FDI Approvals in 2004

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The FDI Approvals in 2004 effected stupendous growth of the Electrical equipment, Drugs & pharmaceuticals, Consultancy services, Fuels and Metallurgical industries of India. The bulk of the FDI were absorbed by the Indian states of Delhi, Maharashtra, Karnataka, Andhra Pradesh and Gujarat. This helped the Indian economy to grow by 6.9% during the same period.

The FDI Approvals in 2004 maintained its growth momentum in spite of a deficient south-west monsoon, rising in international prices of oil, rise in steel price and devastating tsunami which caused extensive damage to life and property in Indian states of Andaman & Nicobar, Tamil Nadu, Kerala, Andhra Pradesh and Pondicherry.

FDI Approvals in 2004 in a nutshell:

The FDI inflows in India registered impressive growth during the first six months of 2004-05. A cumulative quantum of US$ 2.38 billion were received during April-September 2004 and around 835 FDI approvals were granted during the same period. The main countries facilitating the inflow of such FDI were Mauritius, USA, Netherlands, Germany and Japan. The sectors receiving the most FDI were Electrical equipment, Drugs & pharmaceuticals, Consultancy services, Fuels and Metallurgical industries. The Indian states which received the major portion of the FDI were Delhi, Maharashtra, Karnataka, Andhra Pradesh and Gujarat.

The FDI Approvals in 2004 in India and its effect on the Indian economy are as follows:

  • The Indian economy grew by 6.9% in 2004-05
  • Year-on-year WPI-based inflation was 5%
  • The drought in 2002-03 reduced the growth rate to 7% in the agriculture and allied sector which bounced back to 9.6 %
  • The industry growth stood at 6.6%
  • The services sector growth rose to 9.1% from 7.9% in the previous year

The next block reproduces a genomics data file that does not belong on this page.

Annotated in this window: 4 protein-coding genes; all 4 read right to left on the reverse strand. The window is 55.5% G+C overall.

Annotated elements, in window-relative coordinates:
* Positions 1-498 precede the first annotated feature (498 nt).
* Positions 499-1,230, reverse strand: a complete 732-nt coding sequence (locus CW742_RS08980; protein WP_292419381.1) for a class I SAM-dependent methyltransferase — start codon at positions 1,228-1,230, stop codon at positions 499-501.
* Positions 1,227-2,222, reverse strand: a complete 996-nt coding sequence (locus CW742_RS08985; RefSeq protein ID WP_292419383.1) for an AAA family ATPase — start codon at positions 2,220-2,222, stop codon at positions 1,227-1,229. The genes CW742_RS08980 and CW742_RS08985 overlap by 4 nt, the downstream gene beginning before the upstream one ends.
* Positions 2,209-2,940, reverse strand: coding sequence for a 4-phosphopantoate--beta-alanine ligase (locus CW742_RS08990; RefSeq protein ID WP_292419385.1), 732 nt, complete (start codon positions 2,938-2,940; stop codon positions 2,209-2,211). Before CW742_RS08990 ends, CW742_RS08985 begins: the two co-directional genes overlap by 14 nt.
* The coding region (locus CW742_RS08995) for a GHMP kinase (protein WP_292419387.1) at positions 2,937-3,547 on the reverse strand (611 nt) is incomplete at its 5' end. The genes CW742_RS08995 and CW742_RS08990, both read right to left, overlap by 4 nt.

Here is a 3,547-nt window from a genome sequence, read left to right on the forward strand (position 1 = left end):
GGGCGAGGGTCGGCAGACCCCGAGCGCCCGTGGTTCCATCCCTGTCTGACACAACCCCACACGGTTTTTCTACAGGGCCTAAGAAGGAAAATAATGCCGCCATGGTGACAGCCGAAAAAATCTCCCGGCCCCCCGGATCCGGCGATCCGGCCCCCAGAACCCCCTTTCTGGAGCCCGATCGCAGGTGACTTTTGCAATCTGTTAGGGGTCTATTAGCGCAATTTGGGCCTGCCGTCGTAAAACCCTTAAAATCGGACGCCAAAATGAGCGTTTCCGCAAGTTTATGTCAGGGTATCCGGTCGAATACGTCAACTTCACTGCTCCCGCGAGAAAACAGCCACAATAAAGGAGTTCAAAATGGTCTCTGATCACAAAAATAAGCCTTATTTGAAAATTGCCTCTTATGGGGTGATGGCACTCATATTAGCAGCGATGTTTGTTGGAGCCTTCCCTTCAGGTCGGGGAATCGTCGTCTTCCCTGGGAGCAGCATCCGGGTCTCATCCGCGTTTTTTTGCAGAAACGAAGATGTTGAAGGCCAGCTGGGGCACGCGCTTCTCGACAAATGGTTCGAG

• Growth in the industry and services sectors was spearheaded by sectors like manufacturing, public utilities, the trade, hotels, transport and communication group, and community, social and personal services
  • The GDP grew by 7.4% in the first half and 7% in the second half of 2004-2005
  • In the second quarter of 2004-05, excise and customs duties were reduced on selected petroleum products to check inflation
  • Reverse-repo-rate was hiked to check liquidity overhang in the system
  • After April 2004, the rupee depreciated against other major non-dollar global currencies (Euro, Pound Sterling and Yen)
  • The exchange rate of the rupee was flexible in response to market conditions in 2004-05
  • India's foreign exchange reserves continued to rise and with such reserves (including gold, SDRs and reserve position in IMF) reaching an estimated level of US$128.91 billion on February 4, 2005 in excess of India's total external debt of US$114 billion at end-September, 2004
  • Moderate growth of 23% was registered in net invisibles surplus
  • Software services exports registered 28.7% growth
  • Merchandise export growth stood at 25.6% and the main drivers of growth were sectors like engineering goods, gems & jewelry, textiles, chemicals and related products, and petroleum products
  • India broadened its trade horizons and took active participation in WTO negotiations along with a number of other bilateral trade agreements
Last Updated on 05/07/2011